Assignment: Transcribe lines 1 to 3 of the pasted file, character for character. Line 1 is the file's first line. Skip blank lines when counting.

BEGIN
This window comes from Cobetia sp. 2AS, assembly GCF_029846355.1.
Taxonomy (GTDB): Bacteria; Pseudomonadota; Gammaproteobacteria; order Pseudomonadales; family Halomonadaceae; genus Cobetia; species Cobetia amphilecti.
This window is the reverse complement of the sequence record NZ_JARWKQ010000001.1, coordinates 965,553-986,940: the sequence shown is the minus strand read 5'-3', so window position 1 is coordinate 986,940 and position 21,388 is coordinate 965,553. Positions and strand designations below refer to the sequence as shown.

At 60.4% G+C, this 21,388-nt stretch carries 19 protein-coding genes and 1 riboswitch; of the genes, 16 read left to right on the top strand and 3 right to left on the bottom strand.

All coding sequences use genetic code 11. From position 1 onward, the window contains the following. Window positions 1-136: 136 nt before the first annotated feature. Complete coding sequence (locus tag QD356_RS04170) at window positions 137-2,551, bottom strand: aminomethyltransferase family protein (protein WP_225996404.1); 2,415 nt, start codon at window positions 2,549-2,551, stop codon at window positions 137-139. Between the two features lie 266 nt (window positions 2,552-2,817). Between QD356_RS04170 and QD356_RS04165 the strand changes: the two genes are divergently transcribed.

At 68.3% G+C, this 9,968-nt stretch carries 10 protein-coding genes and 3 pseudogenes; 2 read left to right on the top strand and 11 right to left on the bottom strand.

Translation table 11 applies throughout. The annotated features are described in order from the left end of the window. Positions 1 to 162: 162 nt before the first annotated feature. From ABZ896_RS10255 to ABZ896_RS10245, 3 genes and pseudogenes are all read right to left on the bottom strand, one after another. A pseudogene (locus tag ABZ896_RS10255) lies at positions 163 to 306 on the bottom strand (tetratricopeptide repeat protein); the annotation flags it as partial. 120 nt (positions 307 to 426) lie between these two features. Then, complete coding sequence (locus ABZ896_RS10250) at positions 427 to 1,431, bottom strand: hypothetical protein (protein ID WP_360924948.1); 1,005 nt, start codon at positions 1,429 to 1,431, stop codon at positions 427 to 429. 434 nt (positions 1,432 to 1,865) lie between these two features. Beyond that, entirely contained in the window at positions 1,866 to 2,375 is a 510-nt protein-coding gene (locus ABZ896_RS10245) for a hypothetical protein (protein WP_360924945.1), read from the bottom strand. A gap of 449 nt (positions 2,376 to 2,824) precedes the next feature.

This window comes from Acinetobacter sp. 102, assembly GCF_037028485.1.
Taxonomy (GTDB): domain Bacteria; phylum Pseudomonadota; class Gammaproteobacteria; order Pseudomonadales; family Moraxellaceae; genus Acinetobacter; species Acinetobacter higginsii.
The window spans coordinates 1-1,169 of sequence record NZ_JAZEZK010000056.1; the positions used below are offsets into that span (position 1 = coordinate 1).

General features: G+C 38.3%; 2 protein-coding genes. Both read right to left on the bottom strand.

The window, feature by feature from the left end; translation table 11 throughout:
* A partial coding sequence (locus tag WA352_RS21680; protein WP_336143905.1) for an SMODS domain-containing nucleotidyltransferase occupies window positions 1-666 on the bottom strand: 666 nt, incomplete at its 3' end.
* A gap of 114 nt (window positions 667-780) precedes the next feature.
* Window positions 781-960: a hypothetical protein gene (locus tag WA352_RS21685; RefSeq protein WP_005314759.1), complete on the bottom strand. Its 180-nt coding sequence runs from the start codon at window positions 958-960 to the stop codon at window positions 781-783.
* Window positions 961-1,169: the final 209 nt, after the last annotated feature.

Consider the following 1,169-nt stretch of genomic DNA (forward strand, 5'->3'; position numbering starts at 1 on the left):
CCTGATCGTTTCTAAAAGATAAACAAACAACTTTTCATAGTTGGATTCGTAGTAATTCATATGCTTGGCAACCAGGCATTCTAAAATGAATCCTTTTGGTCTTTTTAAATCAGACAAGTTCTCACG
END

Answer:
This window comes from Cobetia sp. 2AS, assembly GCF_029846355.1.
Taxonomy (GTDB): Bacteria; Pseudomonadota; Gammaproteobacteria; order Pseudomonadales; family Halomonadaceae; genus Cobetia; species Cobetia amphilecti.
This window is the reverse complement of the sequence record NZ_JARWKQ010000001.1, coordinates 965,553-986,940: the sequence shown is the minus strand read 5'-3', so window position 1 is coordinate 986,940 and position 21,388 is coordinate 965,553. Positions and strand designations below refer to the sequence as shown.